As for where the ideal spot is, you want the Z axis height adjustment screw to have plenty of room to move up and down as needed for adjustment, but you also want the bed springs to be far enough in that backing one of them out a couple of turns won’t cause them to shoot out of the aluminum bed frame. Currently mine are around 9.7 mm from the top of the aluminum bed plate to the underside of the glass heated bed itself. I actually think thats probably a little higher than it should be, but thats where mine are at.

Yeah, the jostling and vibrations during shipping most likely cause the misalignment, but 2mm is quite a lot.

Check the forums for bed leveling using a dial gauge as mentioned by Baltimorebully. Thingiverse has a collection of dial gauge brackets that install onto the x-carriage.

Once leveled, you should be fine for a few weeks… I should probably check mine more often, but I havent touched the alignment screws for at least 4 weeks. The z-endstop gets more tweaking to fine tune adhesion.

If you’re adventurous, forum me!bers have achieved mods to auto-level using a capacitance probe. My other printer used an induction probe (aluminum print bed) which worked really well.

Thanks for the suggestion on the mini. Looks like I’ll be ordering one tonight. With amazon, I should have it by Saturday. I hope you get your leveling situation worked out with your Taz 5. Once it’s calibrated this machine cranks out some really good looking prints.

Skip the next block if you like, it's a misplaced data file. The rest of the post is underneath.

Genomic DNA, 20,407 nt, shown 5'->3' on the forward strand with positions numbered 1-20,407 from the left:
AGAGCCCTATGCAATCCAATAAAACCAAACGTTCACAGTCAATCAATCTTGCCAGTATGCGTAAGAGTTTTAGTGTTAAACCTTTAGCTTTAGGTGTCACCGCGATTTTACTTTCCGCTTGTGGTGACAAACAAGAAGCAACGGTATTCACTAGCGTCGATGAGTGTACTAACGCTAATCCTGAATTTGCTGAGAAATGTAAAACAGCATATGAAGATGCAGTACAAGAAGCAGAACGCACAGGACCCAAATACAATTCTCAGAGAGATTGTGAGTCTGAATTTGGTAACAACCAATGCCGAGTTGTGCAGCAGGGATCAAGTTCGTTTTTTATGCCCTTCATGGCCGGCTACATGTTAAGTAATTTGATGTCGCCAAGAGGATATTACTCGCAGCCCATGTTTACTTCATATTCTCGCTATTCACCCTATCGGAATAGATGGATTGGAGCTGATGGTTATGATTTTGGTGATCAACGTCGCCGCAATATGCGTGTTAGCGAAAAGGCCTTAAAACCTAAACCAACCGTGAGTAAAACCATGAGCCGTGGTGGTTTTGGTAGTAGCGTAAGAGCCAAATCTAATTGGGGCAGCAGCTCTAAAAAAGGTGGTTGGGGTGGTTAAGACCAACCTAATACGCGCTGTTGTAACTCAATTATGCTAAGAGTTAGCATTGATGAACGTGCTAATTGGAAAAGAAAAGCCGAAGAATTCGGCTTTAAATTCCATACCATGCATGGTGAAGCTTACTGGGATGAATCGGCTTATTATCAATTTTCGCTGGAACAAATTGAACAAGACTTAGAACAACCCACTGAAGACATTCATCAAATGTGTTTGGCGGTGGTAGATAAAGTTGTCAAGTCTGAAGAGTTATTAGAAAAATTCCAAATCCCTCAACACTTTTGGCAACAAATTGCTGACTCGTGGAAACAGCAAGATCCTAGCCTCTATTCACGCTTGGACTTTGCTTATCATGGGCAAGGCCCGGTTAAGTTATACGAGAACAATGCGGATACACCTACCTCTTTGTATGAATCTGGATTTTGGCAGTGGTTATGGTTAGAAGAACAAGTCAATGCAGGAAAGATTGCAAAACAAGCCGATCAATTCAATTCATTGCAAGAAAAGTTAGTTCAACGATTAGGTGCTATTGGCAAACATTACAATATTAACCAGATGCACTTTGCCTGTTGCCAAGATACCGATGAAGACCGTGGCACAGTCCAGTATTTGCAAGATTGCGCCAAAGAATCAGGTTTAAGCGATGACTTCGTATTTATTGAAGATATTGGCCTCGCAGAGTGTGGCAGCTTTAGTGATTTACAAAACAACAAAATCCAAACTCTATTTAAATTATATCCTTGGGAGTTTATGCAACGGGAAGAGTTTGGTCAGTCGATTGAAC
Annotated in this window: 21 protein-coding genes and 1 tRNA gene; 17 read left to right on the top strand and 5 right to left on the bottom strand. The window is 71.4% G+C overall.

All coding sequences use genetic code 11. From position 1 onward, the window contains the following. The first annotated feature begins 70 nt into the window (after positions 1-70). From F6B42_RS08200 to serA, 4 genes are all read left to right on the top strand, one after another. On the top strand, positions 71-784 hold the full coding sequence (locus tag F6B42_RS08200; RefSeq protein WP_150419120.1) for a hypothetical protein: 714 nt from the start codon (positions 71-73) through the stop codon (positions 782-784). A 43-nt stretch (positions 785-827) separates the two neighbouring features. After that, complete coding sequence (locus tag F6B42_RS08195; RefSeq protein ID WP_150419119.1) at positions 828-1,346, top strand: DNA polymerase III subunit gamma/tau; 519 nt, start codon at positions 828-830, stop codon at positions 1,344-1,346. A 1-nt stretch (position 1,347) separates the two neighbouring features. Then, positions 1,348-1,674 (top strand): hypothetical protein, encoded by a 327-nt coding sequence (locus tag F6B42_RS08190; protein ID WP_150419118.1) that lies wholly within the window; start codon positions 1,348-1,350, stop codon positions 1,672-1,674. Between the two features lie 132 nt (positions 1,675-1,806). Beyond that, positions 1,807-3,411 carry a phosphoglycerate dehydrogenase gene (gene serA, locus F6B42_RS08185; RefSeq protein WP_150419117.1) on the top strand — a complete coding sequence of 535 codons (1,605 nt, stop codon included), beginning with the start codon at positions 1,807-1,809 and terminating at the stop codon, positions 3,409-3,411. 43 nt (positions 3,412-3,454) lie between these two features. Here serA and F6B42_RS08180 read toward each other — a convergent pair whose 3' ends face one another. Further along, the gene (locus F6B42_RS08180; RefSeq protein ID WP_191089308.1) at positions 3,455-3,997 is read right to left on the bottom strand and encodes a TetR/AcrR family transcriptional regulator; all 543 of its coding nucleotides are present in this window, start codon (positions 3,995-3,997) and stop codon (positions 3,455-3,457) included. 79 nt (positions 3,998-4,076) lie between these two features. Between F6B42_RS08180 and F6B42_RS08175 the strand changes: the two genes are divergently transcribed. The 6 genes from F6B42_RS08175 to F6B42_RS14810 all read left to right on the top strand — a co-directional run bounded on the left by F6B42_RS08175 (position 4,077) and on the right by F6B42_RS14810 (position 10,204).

My TAZ is now printing like a champ! I haven’t tried any prints over 2 hours yet, but everything I have printed so far looks great!

Thanks to everyone for all the help and especially Piercet for his detailed steps.

You’re welcome!

I just received my TAZ 5 too (first post on the forum).

The feet fell off mine also (during unpacking) - they need to use a better adhesive.

I’m currently going through the whole process of trying to determine if my bed is level (I’m a complete newb). Is it uncommon to be be fine out of the box? I don’t have precise calipers or a feeler (been using folded paper) but the 4 corners seem to be equidistant from the rail.

I’m going to be implementing a level assist mod asap.

The vibration from shipping very often will cause the cap screws holding the bed at level to work up due to spring pressure. It is a very large assembly. You’ll want a good pair of calipers anyways, but in the mean time try printing the bed leveling gcode file, and if it looks off, adjust it by using a thin metal something as a feeler gauge with the nozzles in each of the corners.

The feet are pretty much standard furniture vibration dampening feet. I don’t know if anyone manufactures them with a stronger adhesive. I suppose you could just use some contact cement. but once the machine is sitting on them, they don’t tend to come off due to operational vibration, the weight of the machine keeps them well in place.

I’ve been wondering lately why Lulzbot decided to go with 4 screw leveling vs some rep rap ones that employ 3 screw leveling. Was there an advantage to doing 4 screw? I’m tempted to “try” to convert mine to 3 screw since I’m ripping everything apart to do openrail once the parts come in

When I got my Taz 5 I printed up the dial indicator holder suggested on here. I checked the X axis first and found one of the lead screws out of sync with the other. A quick turn with my fingers and its fine. Then just went to the 4 corners and got them all the same. Knowing we are not building parts for the space shuttle helped a lot. Its within 2 or 3 thousands of an inch, and that’s good enough for plastic and its holding fine. The spring tension would tend to keep the adjustment screws from moving.

The main disadvantage to a 3 screw leveling system is that 2 of your corners on a very large bed are then unsupported by anything. 3 points is theoretically easier to level, and with stiffer springs might provide enough support, but I would be worried any time I had a print up in those corners.